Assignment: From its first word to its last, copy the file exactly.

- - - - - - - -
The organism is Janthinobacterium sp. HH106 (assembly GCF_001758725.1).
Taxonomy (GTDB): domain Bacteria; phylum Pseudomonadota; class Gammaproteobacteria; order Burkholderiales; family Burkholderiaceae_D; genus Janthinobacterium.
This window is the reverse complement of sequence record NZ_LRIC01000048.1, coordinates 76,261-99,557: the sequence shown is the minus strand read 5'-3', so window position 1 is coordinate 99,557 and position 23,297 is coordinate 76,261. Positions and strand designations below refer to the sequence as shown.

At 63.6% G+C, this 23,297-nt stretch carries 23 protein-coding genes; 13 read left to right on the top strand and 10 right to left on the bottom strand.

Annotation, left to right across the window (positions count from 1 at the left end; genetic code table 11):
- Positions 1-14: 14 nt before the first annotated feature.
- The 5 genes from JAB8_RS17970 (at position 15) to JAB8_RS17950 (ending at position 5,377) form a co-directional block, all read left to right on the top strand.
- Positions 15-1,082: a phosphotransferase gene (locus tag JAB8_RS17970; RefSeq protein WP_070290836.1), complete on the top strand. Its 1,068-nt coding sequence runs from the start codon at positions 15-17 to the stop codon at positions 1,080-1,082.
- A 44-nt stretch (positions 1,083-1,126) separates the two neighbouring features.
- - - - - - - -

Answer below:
The organism is Janthinobacterium sp. HH106 (assembly GCF_001758725.1).
Taxonomy (GTDB): domain Bacteria; phylum Pseudomonadota; class Gammaproteobacteria; order Burkholderiales; family Burkholderiaceae_D; genus Janthinobacterium.
This window is the reverse complement of sequence record NZ_LRIC01000048.1, coordinates 76,261-99,557: the sequence shown is the minus strand read 5'-3', so window position 1 is coordinate 99,557 and position 23,297 is coordinate 76,261. Positions and strand designations below refer to the sequence as shown.

At 63.6% G+C, this 23,297-nt stretch carries 23 protein-coding genes; 13 read left to right on the top strand and 10 right to left on the bottom strand.

Annotation, left to right across the window (positions count from 1 at the left end; genetic code table 11):
- Positions 1-14: 14 nt before the first annotated feature.
- The 5 genes from JAB8_RS17970 (at position 15) to JAB8_RS17950 (ending at position 5,377) form a co-directional block, all read left to right on the top strand.
- Positions 15-1,082: a phosphotransferase gene (locus tag JAB8_RS17970; RefSeq protein WP_070290836.1), complete on the top strand. Its 1,068-nt coding sequence runs from the start codon at positions 15-17 to the stop codon at positions 1,080-1,082.
- A 44-nt stretch (positions 1,083-1,126) separates the two neighbouring features.